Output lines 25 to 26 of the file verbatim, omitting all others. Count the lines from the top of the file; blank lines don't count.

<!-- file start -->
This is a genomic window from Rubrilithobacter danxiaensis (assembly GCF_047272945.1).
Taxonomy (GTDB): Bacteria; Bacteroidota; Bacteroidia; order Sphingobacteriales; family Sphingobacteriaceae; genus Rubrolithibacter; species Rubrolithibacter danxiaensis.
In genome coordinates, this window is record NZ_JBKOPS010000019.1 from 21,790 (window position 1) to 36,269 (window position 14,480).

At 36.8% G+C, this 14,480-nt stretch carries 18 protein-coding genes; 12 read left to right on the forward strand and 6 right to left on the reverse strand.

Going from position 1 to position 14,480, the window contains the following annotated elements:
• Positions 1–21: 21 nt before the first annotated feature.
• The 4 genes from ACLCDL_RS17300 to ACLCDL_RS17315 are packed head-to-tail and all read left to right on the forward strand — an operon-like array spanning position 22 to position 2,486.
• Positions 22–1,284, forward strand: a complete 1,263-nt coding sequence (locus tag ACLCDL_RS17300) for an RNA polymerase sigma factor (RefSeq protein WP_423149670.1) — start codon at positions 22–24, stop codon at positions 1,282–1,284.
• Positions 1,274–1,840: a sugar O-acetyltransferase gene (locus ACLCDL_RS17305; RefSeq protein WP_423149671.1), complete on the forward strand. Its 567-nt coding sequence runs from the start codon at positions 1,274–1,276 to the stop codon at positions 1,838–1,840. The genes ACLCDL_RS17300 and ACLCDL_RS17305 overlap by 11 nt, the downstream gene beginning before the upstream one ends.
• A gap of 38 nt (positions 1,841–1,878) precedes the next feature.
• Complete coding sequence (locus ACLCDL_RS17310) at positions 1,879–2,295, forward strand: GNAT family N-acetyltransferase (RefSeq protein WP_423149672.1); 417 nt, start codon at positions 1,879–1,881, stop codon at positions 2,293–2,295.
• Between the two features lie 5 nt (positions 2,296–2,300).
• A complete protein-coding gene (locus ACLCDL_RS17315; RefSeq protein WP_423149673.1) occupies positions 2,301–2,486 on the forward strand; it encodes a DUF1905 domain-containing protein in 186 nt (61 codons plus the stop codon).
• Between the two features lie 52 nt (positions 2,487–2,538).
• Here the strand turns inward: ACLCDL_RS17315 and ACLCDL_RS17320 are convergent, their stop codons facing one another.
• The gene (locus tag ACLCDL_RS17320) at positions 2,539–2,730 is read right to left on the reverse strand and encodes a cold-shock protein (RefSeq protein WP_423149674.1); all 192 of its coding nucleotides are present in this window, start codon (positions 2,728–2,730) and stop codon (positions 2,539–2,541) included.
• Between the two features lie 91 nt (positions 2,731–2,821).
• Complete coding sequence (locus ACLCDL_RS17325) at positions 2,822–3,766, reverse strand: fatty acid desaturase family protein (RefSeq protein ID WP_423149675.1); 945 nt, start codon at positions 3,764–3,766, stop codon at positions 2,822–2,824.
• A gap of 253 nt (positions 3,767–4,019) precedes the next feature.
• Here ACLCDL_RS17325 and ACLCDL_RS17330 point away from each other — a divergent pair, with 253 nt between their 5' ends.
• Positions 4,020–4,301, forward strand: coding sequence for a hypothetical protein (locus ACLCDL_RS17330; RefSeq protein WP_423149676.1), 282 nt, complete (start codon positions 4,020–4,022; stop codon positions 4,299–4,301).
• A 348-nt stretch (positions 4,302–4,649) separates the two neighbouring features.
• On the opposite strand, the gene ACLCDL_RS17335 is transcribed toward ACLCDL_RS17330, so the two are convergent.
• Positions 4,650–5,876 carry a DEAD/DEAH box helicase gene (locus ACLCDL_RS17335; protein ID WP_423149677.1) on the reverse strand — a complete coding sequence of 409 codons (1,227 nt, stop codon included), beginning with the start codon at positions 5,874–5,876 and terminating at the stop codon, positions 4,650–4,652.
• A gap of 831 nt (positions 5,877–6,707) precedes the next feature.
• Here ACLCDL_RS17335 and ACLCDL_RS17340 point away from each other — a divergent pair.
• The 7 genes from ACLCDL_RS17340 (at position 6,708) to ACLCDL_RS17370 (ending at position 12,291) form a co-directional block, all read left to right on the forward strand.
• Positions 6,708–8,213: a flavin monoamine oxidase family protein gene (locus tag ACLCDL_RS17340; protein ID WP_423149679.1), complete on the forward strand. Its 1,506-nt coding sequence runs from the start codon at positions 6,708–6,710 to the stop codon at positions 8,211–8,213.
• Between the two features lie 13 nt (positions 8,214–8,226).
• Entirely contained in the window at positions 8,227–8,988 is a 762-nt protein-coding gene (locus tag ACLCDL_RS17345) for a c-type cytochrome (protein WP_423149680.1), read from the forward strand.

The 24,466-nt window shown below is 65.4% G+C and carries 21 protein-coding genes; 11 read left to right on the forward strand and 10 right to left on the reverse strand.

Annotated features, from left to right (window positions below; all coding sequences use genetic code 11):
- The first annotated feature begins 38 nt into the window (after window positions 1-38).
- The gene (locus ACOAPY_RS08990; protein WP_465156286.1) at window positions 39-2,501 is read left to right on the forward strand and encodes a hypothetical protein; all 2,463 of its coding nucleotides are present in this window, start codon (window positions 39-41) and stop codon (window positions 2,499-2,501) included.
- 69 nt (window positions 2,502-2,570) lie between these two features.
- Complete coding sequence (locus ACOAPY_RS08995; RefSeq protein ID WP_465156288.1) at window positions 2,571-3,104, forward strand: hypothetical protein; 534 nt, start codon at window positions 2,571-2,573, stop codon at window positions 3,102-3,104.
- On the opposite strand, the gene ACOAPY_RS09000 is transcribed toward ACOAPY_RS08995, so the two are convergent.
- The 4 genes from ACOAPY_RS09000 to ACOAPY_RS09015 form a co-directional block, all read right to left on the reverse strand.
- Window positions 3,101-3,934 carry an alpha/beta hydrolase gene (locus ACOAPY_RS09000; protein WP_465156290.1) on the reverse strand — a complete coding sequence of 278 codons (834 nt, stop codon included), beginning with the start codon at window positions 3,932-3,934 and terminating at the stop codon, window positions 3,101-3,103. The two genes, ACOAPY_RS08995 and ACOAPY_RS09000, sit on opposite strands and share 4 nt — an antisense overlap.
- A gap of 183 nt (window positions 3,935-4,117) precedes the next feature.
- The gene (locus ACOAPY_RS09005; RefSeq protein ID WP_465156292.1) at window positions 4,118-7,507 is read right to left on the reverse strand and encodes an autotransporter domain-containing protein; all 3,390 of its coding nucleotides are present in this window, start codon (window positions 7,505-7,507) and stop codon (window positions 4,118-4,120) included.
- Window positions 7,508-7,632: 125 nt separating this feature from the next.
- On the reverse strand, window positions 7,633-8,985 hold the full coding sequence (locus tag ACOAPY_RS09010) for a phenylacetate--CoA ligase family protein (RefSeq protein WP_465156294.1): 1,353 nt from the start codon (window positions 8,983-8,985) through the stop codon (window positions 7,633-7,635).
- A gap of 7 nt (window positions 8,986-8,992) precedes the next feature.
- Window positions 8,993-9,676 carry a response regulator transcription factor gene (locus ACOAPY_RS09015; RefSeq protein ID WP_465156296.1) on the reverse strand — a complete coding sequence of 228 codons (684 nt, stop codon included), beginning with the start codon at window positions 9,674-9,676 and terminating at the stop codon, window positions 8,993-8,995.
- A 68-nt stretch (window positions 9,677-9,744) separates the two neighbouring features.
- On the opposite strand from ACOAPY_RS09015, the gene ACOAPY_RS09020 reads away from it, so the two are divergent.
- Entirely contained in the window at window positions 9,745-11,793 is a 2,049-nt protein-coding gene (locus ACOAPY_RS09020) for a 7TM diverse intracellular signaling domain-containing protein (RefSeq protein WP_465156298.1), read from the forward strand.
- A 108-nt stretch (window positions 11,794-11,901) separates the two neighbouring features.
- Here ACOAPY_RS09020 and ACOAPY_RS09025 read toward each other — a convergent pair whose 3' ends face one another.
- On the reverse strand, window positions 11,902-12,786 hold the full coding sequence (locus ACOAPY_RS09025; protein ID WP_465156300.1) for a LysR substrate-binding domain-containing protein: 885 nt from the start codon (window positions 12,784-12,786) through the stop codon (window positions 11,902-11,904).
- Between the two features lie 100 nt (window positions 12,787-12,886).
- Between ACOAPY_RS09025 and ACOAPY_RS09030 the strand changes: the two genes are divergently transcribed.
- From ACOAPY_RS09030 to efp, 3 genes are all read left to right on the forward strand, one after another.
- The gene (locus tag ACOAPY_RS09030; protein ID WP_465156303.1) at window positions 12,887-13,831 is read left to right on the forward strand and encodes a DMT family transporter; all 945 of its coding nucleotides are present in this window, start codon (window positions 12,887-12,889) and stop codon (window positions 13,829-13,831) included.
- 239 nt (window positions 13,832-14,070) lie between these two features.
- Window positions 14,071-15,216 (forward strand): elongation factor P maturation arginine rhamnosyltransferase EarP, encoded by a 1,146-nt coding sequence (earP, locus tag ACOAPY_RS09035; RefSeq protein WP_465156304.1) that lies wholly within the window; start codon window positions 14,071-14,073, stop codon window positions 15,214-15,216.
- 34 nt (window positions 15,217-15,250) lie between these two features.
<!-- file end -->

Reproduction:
• A gap of 831 nt (positions 5,877–6,707) precedes the next feature.
• Here ACLCDL_RS17335 and ACLCDL_RS17340 point away from each other — a divergent pair.